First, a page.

Thorough faunal (benthic foraminifera, ostracods, molluscs) and palynomorph analyses as
well as magnetic susceptibility measurements performed on the Piraeus coastal plain sedimentary
sequences have shed light on the paleoenvironmental evolution of the area since ca. 9000 cal BP.
Benthic and palynomorph assemblages along with magnetic susceptibility suggest a typical lagoonal
environment with significant freshwater inputs at the eastern part of the plain after 8700 cal BP.
Between 7500 and 5400 cal BP, microfaunal assemblages, mollusc fauna and magnetic susceptibility
suggest a shallow marine paleoenvironment, with Piraeus forming a tied island in the center of the
bay. Since ca. 4800 cal BP a closed oligohaline lagoon is evidenced in the western part of the Piraeus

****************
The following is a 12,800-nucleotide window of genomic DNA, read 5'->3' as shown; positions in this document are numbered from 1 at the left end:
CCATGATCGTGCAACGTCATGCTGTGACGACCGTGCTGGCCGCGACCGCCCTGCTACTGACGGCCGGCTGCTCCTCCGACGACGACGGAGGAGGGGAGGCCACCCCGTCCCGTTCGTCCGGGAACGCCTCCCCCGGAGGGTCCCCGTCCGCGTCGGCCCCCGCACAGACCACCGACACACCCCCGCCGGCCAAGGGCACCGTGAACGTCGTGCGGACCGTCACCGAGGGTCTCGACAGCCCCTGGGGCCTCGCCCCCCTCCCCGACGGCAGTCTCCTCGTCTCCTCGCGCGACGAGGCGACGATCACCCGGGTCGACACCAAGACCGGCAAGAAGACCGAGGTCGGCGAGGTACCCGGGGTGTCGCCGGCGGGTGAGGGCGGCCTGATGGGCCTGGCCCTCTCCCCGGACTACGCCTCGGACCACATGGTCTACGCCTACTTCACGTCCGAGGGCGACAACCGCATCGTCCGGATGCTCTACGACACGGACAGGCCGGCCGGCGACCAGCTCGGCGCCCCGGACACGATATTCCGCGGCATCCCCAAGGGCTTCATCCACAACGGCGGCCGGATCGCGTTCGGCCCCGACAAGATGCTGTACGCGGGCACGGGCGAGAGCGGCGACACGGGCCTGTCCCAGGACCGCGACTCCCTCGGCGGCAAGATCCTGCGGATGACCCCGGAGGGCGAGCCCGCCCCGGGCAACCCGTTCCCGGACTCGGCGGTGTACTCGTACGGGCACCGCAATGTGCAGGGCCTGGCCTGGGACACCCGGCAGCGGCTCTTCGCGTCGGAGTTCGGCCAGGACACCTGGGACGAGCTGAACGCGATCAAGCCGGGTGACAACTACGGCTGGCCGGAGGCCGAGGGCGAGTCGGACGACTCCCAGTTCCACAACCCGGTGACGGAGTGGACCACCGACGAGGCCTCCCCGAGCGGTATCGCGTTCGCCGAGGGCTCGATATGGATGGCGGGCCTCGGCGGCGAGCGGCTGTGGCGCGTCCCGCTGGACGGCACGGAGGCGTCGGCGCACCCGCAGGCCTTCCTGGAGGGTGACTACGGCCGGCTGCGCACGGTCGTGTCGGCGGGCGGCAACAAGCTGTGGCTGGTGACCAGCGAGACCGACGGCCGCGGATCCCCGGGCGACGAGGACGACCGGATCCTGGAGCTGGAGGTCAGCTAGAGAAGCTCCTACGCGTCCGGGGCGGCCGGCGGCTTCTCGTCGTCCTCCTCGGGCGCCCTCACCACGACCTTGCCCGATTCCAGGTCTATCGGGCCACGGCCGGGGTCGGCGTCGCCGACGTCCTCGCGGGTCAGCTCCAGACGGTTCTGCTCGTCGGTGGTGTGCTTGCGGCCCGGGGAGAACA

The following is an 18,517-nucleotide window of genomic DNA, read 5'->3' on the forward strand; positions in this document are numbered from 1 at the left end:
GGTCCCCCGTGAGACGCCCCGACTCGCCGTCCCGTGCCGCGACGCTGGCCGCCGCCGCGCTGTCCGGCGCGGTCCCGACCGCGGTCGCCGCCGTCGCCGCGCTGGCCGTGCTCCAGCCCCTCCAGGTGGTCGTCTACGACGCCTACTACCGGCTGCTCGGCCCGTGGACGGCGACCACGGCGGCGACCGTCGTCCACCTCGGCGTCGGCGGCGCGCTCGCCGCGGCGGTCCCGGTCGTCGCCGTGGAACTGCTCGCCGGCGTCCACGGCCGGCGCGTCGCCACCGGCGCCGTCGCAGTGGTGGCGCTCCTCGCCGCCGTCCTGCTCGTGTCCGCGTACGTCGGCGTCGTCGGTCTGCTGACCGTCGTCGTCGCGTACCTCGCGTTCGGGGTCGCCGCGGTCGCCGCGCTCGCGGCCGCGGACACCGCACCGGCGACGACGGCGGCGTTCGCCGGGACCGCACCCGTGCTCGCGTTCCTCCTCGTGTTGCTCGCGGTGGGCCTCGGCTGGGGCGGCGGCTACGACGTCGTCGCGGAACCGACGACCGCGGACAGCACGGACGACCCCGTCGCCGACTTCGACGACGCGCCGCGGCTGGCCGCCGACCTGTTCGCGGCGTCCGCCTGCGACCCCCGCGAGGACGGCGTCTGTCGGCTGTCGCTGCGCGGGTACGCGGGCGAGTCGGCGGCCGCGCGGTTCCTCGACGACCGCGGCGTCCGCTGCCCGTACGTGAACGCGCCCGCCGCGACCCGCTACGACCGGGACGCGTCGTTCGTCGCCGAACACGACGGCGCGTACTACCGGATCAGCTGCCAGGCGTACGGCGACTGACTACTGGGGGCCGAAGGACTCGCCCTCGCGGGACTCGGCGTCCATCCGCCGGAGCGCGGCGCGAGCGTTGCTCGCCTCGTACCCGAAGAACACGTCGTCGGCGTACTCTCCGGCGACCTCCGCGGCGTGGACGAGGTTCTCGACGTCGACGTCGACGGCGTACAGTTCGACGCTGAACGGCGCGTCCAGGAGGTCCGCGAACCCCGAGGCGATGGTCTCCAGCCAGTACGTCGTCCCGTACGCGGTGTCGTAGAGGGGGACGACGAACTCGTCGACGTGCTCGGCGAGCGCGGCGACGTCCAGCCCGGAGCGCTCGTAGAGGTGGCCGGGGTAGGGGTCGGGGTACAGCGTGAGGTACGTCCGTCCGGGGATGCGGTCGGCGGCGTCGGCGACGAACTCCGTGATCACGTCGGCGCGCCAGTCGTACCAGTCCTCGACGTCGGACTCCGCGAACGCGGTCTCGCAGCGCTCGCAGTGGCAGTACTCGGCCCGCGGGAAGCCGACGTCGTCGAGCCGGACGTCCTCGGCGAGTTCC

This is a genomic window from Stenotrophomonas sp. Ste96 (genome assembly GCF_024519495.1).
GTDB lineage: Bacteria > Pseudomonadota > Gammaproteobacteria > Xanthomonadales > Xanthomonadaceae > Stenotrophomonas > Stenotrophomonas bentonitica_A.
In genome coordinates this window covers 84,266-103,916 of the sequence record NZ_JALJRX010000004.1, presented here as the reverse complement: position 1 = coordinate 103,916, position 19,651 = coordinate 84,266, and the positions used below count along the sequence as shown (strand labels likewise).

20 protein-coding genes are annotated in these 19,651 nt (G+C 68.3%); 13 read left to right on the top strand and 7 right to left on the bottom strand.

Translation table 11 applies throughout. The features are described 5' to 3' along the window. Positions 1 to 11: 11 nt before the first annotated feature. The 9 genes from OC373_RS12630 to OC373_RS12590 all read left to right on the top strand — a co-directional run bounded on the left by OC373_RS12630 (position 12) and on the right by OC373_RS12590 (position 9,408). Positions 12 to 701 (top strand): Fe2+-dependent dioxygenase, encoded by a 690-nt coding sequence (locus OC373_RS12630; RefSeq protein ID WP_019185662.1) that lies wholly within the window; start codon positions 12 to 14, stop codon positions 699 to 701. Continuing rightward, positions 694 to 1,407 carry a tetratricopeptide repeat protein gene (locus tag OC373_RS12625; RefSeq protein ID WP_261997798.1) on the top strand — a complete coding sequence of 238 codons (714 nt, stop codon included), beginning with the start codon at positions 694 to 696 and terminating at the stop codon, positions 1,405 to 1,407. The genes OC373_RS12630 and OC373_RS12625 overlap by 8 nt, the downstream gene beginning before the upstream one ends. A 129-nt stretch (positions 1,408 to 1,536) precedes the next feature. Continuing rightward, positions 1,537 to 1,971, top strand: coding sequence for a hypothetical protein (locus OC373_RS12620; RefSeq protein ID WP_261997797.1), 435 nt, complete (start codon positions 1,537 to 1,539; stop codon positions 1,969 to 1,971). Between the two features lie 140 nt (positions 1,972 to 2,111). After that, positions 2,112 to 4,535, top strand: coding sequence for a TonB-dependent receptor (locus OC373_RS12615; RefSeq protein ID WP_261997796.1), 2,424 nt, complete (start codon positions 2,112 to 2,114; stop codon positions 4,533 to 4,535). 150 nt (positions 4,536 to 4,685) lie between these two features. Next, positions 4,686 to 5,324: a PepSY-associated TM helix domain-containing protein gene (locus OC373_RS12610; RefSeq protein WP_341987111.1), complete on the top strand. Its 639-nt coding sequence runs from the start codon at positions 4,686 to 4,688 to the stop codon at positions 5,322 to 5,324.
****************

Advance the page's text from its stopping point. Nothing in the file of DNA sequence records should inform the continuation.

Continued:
plain further developed to a marsh after 2800 cal BP, while a coastal environment associated with the
fluvio-deltaic system of Kifissos and Korydallos Rivers is continually developing to the west. Signs of
cultivation and grazing activities in the area are evidenced since the Early Bronze Age, culminating
during the Classical Period. A comparison with a well-dated marine record, recovered from the
nearby shallow Elefsis Bay, provides a reasonable estimation of ~5 mm/yr for the absolute sea level
rise rate in the inner Saronikos Gulf during the Mid-Holocene.